Senate News & Analysis

Arkansas Senate: Shooting Down Strawmen

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Nathan L. Gonzales April 25, 2014 · 2:58 PM EDT

Reports of Arkansas Sen. Mark Pryor’s political death are greatly exaggerated, argue some Democratic operatives and more than a few journalists.

The only problem with that view is that Pryor’s obituary has not yet been written by any serious observer or handicapper. And while arguing over whether Pryor,…

Charleston Gazette Endorsements Need a Little Perspective

Stuart Rothenberg April 25, 2014 · 9:49 AM EDT

Stop the presses!

The Charleston Gazette, West Virginia’s largest newspaper, has endorsed both Democratic Senate hopeful Natalie Tennant and Rep. Nick J. Rahall II, a Democrat in the 3rd District.

Tennant will face Rep. Shelley Moore Capito, R-W.Va., in November in an open-seat contest, while Rahall will…

Obama’s Foreign Policy Impacts 2014 Elections — Really

Stuart Rothenberg April 24, 2014 · 9:52 AM EDT

No, I am not going to try to make the case that foreign policy will be at the forefront of this year’s elections, or that international issues are a high priority for most Americans. They aren’t.

But foreign policy could have an indirect yet significant impact on the…

Why TV Airtime Reservations Are More Important Than Ever

Nathan L. Gonzales April 23, 2014 · 11:35 AM EDT

It’s time to pay more attention to television ad reservations; they have become another critical way party strategists communicate without coordinating under campaign finance laws.

Not too many cycles ago, political reporters rightly handled television ad reservations loosely and delicately as strategists from both parties used them to…

Colorado Senate: Mark Udall Still Favored

Stuart Rothenberg April 22, 2014 · 12:34 PM EDT

Rarely has so much been made of so little.

I ought to know, since I am in the middle of the to-do.

During the past weekend’s edition of CNN’s State of the Union, I happened to suggest that Republican Rep. Cory Gardner might upset incumbent Democratic Sen.…

Sebelius to the Senate? Maybe in the Land of Oz, But Not in Kansas

Stuart Rothenberg April 18, 2014 · 11:23 AM EDT

When I read the New York Times piece, “Sebelius Said to Weigh Run for Kansas Senate Seat,” I had two very different reactions.

First, I figured that national Democrats had to be encouraged that former Health and Human Services Secretary Kathleen Sebelius, a once-popular two-term governor of…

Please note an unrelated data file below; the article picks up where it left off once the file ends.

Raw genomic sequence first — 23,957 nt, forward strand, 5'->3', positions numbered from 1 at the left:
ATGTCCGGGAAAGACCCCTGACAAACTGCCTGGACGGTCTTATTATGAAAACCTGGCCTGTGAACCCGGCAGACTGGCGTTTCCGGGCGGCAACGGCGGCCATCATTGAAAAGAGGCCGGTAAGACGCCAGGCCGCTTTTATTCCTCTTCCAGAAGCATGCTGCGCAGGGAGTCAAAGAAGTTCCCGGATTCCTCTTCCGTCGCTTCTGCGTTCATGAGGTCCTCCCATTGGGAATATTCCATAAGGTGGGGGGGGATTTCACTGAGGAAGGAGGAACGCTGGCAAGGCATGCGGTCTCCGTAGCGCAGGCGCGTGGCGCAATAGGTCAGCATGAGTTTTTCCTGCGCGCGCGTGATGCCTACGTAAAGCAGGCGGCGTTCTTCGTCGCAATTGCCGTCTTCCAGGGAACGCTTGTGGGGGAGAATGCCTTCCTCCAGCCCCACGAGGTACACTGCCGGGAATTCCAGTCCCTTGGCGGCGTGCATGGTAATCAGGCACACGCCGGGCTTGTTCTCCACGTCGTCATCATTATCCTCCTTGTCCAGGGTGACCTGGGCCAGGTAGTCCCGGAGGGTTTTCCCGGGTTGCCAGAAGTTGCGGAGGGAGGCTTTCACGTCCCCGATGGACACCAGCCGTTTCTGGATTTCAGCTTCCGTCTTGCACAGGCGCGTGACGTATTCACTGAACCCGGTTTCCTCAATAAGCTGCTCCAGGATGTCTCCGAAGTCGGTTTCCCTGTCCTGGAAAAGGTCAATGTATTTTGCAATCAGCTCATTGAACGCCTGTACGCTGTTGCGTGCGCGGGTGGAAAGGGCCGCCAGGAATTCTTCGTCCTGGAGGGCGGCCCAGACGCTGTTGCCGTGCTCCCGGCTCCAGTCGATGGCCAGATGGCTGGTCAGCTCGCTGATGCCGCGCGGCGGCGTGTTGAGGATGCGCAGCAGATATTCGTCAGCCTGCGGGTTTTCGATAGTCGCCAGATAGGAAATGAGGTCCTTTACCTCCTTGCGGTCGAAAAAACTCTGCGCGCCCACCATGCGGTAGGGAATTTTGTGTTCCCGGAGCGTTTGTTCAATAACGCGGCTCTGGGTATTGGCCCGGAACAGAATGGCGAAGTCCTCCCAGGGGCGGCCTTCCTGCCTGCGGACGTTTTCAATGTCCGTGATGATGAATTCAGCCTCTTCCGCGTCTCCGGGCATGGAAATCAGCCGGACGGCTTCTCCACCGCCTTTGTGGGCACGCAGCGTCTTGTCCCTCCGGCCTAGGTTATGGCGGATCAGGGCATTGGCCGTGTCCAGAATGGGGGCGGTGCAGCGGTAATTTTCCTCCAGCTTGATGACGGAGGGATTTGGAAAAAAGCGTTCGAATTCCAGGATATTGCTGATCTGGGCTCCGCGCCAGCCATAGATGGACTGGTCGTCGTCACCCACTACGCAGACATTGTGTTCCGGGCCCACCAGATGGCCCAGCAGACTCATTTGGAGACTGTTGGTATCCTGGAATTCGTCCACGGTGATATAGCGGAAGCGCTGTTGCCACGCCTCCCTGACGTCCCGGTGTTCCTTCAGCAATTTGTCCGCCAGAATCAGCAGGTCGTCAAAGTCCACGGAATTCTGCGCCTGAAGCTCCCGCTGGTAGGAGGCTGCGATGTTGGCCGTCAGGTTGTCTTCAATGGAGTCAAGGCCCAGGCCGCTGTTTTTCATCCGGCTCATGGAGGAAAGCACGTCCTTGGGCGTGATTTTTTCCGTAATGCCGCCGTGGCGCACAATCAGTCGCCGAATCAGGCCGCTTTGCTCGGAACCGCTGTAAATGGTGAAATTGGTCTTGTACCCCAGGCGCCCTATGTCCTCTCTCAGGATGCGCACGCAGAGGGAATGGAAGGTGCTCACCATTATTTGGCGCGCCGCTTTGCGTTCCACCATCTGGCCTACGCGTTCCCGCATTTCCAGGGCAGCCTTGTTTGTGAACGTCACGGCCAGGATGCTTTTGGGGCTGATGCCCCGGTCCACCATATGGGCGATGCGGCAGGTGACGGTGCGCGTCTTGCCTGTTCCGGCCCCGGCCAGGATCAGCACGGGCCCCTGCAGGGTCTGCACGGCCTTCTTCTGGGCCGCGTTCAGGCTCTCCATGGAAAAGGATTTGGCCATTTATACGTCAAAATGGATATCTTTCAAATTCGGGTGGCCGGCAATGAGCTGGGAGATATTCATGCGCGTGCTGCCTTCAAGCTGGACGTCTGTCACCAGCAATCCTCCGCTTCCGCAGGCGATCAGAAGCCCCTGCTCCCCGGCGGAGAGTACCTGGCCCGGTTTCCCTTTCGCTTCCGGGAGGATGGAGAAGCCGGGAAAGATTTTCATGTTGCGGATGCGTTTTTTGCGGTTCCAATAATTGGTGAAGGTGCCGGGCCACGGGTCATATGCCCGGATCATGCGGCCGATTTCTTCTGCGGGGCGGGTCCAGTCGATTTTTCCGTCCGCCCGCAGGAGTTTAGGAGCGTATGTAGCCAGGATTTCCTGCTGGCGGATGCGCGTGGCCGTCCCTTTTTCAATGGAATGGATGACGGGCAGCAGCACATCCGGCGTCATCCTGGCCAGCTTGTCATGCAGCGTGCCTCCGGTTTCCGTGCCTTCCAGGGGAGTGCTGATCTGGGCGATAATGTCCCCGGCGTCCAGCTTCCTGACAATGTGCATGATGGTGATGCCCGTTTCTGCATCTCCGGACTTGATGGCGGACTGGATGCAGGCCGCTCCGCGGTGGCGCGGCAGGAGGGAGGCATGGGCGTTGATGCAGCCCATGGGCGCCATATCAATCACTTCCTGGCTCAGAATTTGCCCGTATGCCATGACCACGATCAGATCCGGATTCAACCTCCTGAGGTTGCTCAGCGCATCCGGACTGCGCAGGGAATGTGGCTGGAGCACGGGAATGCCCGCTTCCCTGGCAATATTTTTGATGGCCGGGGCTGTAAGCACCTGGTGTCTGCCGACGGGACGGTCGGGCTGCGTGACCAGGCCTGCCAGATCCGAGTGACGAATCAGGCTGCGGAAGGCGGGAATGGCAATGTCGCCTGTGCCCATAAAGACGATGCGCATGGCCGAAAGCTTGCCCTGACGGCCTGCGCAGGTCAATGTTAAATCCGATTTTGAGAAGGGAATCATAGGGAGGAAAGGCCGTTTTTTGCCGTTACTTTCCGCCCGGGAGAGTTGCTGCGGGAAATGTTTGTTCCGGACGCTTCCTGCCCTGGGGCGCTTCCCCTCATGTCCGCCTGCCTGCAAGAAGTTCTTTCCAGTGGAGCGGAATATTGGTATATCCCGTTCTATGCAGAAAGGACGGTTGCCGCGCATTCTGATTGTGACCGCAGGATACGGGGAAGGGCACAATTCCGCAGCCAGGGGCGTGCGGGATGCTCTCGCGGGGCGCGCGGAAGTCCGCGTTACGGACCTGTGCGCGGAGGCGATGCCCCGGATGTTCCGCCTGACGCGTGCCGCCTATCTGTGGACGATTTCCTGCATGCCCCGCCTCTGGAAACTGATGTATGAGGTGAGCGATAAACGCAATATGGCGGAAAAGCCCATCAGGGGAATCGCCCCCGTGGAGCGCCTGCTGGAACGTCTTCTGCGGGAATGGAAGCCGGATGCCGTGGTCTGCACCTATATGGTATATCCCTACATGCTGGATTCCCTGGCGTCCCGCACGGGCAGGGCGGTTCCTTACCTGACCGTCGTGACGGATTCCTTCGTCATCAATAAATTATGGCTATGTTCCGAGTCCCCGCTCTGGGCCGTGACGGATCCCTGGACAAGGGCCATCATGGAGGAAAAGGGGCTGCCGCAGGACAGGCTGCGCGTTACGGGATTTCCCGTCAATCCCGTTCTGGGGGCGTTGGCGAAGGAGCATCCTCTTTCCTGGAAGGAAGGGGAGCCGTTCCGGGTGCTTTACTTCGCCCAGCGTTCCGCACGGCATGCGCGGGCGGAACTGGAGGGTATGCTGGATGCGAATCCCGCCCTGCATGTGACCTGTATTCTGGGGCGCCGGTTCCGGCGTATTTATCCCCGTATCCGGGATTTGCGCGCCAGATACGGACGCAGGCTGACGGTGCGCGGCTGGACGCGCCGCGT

How to Handicap a Campaign’s Ground Game in 2014

Stuart Rothenberg April 17, 2014 · 9:40 AM EDT

This cycle, Democrats are counting heavily on registering new voters and turning out registered voters who otherwise don’t bother to vote during midterm elections. Republicans are also putting more emphasis on voter contact programs.

In an era of micro-targeting and sophisticated get-out-the-vote operations, how can a handicapper know…

Democratic Senate Prospects and the New Black Voter

Nathan L. Gonzales April 14, 2014 · 12:54 PM EDT

Democrats plan to turn out thousands of African-American voters this fall, in an effort to hold the Senate majority. The challenge is that some of them aren’t yet registered to vote.

Which begs the question, after opportunities to elect and re-elect the first black president, why would an…

Mississippi Senator Thad Cochran, Underdog?

Stuart Rothenberg April 4, 2014 · 9:00 AM EDT

Forget about Matt Bevin’s challenge to Sen. Mitch McConnell in the Kentucky Republican primary or Milton Wolf’s bid to knock off Kansas Sen. Pat Roberts in that state’s GOP contest. The Senate primary to watch is Mississippi’s.

State Sen. Chris McDaniel has the best chance of any anti-establishment…

Nebraska Senate: Peak Timing

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Nathan L. Gonzales March 28, 2014 · 3:00 PM EDT

The first freshman senator for the 114th Congress will be chosen in less than two months.

In Nebraska, GOP Sen. Mike Johanns is retiring after just one term, leaving behind the fourth open Senate seat in the last 14 years. Because Nebraska is such a Republican state, the…